My mother (also a person with diabetes) said once that diabetes is a family issue.  Yes, it is personal in that one person is diagnosed, but it is also a family issue because everyone must adapt to the reality of living with it.

Never is this truer than when the true heroes of the type 1 community (parents of young children) face this condition.  These caring warriors support the youngest members of the community with dedication and persistence that is not often exhibited in other contexts.  Likewise, the dedication I witness by the parents of children diagnosed with juvenile idiopathic arthritis is beyond compare.  They care for and about their children’s wellbeing in ways others cannot fathom.

We owe our families a great deal of gratitude for what they do for and with us.  Our families are certainly a blessing to those of us with chronic conditions.

-30-

rick

14 Comments

  1. That’s such a beautiful account of what being married is all about Rick. Today is our 21st wedding anniversary. 6 months before we married I was lying in a hospital bed with viral pneumonia. It really was the start of all my underlying health issues being unleashed. Drs were telling my family they weren’t holding out much hope. I was so ill but all I remember is thinking that I had found the man of my dreams & there was no way I wasn’t going to make it to my wedding day. Miracles do happen & on the 15th Dec 1995, I received the best early Christmas present ever. He has stood by me as each unpredictable health chapter has unfolded & in between it all we have enjoyed some amazing adventures together. Our wedding day still feels like yesterday & it was & is a major blessing in my life. I may have chronic diseases but I’m chronically happy & in love…can’t ask for more than really!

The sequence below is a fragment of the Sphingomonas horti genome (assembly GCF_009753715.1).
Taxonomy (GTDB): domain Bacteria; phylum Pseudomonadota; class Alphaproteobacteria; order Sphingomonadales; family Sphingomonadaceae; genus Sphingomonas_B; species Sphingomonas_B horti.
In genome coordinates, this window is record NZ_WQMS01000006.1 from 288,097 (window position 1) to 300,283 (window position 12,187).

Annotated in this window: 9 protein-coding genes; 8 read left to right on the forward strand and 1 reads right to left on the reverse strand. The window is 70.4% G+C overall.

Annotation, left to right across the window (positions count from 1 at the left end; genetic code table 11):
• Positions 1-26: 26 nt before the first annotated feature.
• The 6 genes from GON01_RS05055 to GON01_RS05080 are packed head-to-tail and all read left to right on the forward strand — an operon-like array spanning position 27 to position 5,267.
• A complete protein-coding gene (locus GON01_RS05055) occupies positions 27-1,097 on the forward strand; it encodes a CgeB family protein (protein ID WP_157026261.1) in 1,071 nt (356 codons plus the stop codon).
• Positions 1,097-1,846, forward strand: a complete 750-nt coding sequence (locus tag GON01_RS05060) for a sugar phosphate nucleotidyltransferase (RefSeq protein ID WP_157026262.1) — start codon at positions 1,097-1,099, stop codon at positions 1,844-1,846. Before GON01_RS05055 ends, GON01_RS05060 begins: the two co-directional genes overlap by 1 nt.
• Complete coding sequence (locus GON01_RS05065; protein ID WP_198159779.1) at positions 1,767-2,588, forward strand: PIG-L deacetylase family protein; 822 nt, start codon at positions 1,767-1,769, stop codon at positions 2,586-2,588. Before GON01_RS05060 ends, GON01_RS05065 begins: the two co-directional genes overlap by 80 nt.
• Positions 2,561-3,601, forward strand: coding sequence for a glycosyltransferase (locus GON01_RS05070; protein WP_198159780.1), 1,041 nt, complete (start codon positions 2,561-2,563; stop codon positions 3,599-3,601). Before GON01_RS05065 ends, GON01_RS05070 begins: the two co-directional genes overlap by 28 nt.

• Samantha, happy anniversary!!! Like you I was so fortunate to find a life partner who holds me up and makes me so much better. 39 years seems to have flown by in a blink of any eye. This is my fifth year of including family in my year in chronic blessings. I imagine it will make it in the list again next year as well.

    • Samantha, I am so inspired by your comment. I have been trying to determine how to respond since you posted it. I can only say that finding a partner in all things, including chronic conditions is such a blessing. I am so glad you have found your partner as well. I know Sheryl means everything to me including whatever health I been able to sustain.